I've been a partner in the Denver law firm of Wilcox & Ogden, P.C., since 1979. Among my most important cases is a successful challenge to Colorado's ban on same gender marriages.

          I've authored the "Colorado Appellate Practice Deskbook" (Bradford Publishing Company, 2007) and a chapter ("Ethnic Cleansing and Other War Crimes in Kosovo") in a soon-to-be published book by the American Bar Association entitled, "Building The Rule of Law: Challenges of a Global Thirty-Year Campaign." I've also briefed over two hundred appeals, drafted legislation for the Indiana and Colorado general assemblies, led the team that drafted a citizens initiative to create a system of universal health care in Colorado, and served as a long-time column editor for The Colorado Lawyer. 


          I taught lay public defenders in Cambodia in 1995; served as a long term election monitor there in 1998; interviewed Kosovo refugees to document war crimes in 1999 and spent a month in Kosovo in the summer of 2000; served as a medium-term election monitor in Guyana for the Carter Center in 2001; did humanitarian work in the Inle Lake Region of Myanmar in 2013 and attended a friend's wedding there in 2016; was a guest lecturer to the Department of Neurosurgery at the Peking University People's Hospital in 2013 and 2015; was a guest of the Duhok Directorate General of Health in the Kurdish region of Iraq in 2017, to assist Kurdish physicians with visa issues; was an invited VIP attendee at the World Emerging Industries Summit in Zhengzhou, China, and at the World High-End Manufacturing Summit in Changsha, China, both in 2019; and in March of 2019, I served as a volunteer attorney for Al Otro Lado in Tijuana, Mexico, assisting people seeking asylum in the United States.  I've also assisted with a Rotary International water project in Puerto Rico and made two trips there in 2019 to launch the project.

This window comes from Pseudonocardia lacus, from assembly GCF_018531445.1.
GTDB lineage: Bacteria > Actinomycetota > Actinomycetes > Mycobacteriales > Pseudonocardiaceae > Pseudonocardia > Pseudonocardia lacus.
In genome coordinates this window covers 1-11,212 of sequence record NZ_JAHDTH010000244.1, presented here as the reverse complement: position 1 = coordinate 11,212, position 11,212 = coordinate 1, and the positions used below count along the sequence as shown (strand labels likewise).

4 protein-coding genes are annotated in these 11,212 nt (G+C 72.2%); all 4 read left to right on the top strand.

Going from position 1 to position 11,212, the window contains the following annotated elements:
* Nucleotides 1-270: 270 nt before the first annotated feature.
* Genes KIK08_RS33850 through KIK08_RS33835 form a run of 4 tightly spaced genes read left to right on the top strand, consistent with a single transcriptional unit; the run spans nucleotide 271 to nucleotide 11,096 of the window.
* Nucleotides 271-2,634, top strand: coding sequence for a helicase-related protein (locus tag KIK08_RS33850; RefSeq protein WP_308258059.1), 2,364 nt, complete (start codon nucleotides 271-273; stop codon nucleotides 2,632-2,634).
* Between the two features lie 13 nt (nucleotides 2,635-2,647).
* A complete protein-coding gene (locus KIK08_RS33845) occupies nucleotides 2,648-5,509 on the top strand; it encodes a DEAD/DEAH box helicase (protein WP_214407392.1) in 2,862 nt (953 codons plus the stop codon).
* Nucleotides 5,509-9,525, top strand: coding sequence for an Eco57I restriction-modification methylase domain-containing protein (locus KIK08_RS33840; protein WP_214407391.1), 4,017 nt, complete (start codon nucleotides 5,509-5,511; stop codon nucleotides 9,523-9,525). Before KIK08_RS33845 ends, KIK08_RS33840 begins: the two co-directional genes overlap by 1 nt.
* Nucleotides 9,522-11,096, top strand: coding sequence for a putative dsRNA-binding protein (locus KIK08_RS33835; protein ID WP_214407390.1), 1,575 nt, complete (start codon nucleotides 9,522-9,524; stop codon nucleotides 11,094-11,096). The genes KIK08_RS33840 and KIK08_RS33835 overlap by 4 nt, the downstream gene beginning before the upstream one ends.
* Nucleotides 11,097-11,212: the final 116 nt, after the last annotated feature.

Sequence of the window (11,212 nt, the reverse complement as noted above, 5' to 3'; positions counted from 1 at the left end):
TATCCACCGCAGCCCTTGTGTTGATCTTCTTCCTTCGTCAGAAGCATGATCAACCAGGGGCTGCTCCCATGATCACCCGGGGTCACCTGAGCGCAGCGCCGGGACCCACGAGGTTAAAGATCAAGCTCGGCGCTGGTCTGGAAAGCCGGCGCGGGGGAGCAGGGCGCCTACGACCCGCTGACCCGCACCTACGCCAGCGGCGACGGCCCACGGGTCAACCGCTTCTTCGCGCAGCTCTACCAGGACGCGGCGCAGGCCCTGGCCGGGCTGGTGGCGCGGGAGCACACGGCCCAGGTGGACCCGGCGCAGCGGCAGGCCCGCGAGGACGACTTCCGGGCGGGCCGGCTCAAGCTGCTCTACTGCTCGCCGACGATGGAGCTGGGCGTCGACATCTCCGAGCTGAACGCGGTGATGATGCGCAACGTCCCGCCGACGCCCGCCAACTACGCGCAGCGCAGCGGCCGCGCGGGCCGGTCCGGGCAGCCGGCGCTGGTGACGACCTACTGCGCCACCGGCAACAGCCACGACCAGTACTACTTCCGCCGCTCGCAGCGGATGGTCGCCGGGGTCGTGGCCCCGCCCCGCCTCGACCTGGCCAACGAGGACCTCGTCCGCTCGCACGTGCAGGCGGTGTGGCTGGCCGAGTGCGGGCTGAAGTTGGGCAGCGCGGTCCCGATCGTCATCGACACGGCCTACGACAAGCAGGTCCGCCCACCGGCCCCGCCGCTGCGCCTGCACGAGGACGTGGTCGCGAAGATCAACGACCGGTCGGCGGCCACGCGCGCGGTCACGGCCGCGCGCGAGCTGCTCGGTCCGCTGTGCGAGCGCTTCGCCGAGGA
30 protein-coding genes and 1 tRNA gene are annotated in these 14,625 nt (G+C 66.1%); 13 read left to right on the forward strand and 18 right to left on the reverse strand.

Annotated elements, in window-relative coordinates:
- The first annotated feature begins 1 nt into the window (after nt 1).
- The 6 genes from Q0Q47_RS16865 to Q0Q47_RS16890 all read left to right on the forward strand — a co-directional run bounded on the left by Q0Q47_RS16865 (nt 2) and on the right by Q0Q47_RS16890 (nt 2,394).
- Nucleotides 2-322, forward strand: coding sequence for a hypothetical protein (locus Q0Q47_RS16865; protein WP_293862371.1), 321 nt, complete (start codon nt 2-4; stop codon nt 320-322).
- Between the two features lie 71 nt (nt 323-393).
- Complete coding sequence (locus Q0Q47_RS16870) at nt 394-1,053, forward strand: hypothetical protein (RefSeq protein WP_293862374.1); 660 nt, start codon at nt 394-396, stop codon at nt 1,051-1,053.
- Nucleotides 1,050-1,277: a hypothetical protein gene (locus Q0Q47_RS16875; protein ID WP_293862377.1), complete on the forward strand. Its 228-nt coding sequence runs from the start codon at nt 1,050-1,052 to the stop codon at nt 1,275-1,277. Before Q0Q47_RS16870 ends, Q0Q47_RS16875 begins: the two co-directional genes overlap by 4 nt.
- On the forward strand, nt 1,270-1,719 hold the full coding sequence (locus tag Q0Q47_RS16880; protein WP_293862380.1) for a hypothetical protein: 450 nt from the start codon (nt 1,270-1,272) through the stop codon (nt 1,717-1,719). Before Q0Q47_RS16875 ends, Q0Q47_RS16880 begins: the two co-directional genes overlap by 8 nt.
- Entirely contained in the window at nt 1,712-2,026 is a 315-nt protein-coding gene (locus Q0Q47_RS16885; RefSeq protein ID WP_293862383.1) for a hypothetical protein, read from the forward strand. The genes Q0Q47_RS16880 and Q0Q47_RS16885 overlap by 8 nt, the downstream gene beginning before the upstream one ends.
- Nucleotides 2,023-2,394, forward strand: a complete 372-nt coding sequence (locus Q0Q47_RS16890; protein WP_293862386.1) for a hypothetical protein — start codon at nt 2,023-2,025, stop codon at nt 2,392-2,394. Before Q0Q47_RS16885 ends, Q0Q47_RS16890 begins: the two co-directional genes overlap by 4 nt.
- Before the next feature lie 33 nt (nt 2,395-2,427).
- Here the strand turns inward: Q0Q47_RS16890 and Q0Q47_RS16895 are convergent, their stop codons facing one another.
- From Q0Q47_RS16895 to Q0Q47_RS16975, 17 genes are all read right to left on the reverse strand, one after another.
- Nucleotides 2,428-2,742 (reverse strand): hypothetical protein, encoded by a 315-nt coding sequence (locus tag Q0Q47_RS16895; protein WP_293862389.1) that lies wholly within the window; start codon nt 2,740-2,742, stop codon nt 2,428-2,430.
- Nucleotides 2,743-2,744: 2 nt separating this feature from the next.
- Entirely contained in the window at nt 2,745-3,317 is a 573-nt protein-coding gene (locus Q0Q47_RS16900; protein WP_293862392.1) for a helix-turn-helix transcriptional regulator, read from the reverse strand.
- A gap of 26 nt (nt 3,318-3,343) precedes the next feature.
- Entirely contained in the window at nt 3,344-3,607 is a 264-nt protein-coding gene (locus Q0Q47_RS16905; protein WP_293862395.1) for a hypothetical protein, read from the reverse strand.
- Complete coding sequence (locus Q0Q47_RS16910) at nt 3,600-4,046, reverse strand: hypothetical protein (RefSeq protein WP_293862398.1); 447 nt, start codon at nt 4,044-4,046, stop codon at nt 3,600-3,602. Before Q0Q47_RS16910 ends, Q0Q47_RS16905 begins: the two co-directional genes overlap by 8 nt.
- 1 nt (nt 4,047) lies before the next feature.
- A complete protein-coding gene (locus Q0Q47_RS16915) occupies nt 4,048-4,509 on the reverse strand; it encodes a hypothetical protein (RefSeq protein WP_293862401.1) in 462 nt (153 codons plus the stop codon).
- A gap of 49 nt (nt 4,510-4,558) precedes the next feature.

I've served as President and Board Chair of the International Peace Initiatives – United States, and as president of Technology Partnership, two NGOs working in Meru, Kenya. I'm the international committee chair of the Denver Tech Center Rotary club and help review Rotary District 5450 grant applications. I've written four successful Rotary grants for projects in Kenya, one of which won an award for the best water project by a District 5450 club in 2017. 


          My wife and I have hosted Chinese secondary students and U.S. State Department Youth Ambassadors from Chile, Argentina, Iraq, France, Belize, and Nicaragua and remain friends with all of them.  We have a son and grandson in California and two grandchildren on the East Coast.  We also have an adopted daughter from Cambodia that I met there in 1998 and we're foster parents to her brother, who's also living in Denver.  We're stepparents to a Kenyan son and daughter.   I'm also "dad" to a number of youngsters at the International Peace Initiatives children's home in Meru, where I work and visit three times a year. I coached baseball at Denver South High School for fifteen years and until 2018, played adult baseball. I've played in five national championship tournaments and barnstormed through Cuba with the Boston Breakers.  Our daughter and I were part-time commercial beekeepers for eleven years.